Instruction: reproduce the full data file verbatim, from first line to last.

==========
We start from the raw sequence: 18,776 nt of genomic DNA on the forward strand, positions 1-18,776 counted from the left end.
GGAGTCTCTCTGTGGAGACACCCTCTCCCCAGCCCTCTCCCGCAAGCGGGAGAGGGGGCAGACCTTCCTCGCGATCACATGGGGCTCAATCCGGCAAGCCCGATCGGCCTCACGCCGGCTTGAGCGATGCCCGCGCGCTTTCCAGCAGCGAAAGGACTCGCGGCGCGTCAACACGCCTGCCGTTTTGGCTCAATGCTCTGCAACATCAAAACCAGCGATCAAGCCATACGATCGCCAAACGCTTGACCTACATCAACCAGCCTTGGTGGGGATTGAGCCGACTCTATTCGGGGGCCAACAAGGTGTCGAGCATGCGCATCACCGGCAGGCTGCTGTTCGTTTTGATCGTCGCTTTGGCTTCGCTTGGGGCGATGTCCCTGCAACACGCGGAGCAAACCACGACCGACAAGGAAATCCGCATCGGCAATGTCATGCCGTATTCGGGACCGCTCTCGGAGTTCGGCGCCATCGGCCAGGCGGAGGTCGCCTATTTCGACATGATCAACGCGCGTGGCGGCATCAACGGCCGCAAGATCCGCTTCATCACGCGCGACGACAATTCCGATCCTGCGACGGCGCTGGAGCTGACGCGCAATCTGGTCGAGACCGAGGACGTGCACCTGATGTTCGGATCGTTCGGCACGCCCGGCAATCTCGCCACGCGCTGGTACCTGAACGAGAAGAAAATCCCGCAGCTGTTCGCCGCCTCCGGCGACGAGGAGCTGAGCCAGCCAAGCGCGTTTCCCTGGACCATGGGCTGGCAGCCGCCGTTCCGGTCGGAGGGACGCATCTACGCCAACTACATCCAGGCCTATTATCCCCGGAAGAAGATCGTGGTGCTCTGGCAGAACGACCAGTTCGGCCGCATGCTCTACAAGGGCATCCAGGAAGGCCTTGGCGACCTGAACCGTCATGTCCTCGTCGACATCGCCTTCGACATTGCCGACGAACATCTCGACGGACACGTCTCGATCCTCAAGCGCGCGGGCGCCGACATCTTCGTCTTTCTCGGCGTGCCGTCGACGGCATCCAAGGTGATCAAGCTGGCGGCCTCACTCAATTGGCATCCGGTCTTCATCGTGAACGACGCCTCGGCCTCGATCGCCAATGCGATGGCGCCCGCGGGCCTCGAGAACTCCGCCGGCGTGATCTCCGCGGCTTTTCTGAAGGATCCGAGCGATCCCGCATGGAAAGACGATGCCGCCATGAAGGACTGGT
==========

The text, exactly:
We start from the raw sequence: 18,776 nt of genomic DNA on the forward strand, positions 1-18,776 counted from the left end.
GGAGTCTCTCTGTGGAGACACCCTCTCCCCAGCCCTCTCCCGCAAGCGGGAGAGGGGGCAGACCTTCCTCGCGATCACATGGGGCTCAATCCGGCAAGCCCGATCGGCCTCACGCCGGCTTGAGCGATGCCCGCGCGCTTTCCAGCAGCGAAAGGACTCGCGGCGCGTCAACACGCCTGCCGTTTTGGCTCAATGCTCTGCAACATCAAAACCAGCGATCAAGCCATACGATCGCCAAACGCTTGACCTACATCAACCAGCCTTGGTGGGGATTGAGCCGACTCTATTCGGGGGCCAACAAGGTGTCGAGCATGCGCATCACCGGCAGGCTGCTGTTCGTTTTGATCGTCGCTTTGGCTTCGCTTGGGGCGATGTCCCTGCAACACGCGGAGCAAACCACGACCGACAAGGAAATCCGCATCGGCAATGTCATGCCGTATTCGGGACCGCTCTCGGAGTTCGGCGCCATCGGCCAGGCGGAGGTCGCCTATTTCGACATGATCAACGCGCGTGGCGGCATCAACGGCCGCAAGATCCGCTTCATCACGCGCGACGACAATTCCGATCCTGCGACGGCGCTGGAGCTGACGCGCAATCTGGTCGAGACCGAGGACGTGCACCTGATGTTCGGATCGTTCGGCACGCCCGGCAATCTCGCCACGCGCTGGTACCTGAACGAGAAGAAAATCCCGCAGCTGTTCGCCGCCTCCGGCGACGAGGAGCTGAGCCAGCCAAGCGCGTTTCCCTGGACCATGGGCTGGCAGCCGCCGTTCCGGTCGGAGGGACGCATCTACGCCAACTACATCCAGGCCTATTATCCCCGGAAGAAGATCGTGGTGCTCTGGCAGAACGACCAGTTCGGCCGCATGCTCTACAAGGGCATCCAGGAAGGCCTTGGCGACCTGAACCGTCATGTCCTCGTCGACATCGCCTTCGACATTGCCGACGAACATCTCGACGGACACGTCTCGATCCTCAAGCGCGCGGGCGCCGACATCTTCGTCTTTCTCGGCGTGCCGTCGACGGCATCCAAGGTGATCAAGCTGGCGGCCTCACTCAATTGGCATCCGGTCTTCATCGTGAACGACGCCTCGGCCTCGATCGCCAATGCGATGGCGCCCGCGGGCCTCGAGAACTCCGCCGGCGTGATCTCCGCGGCTTTTCTGAAGGATCCGAGCGATCCCGCATGGAAAGACGATGCCGCCATGAAGGACTGGT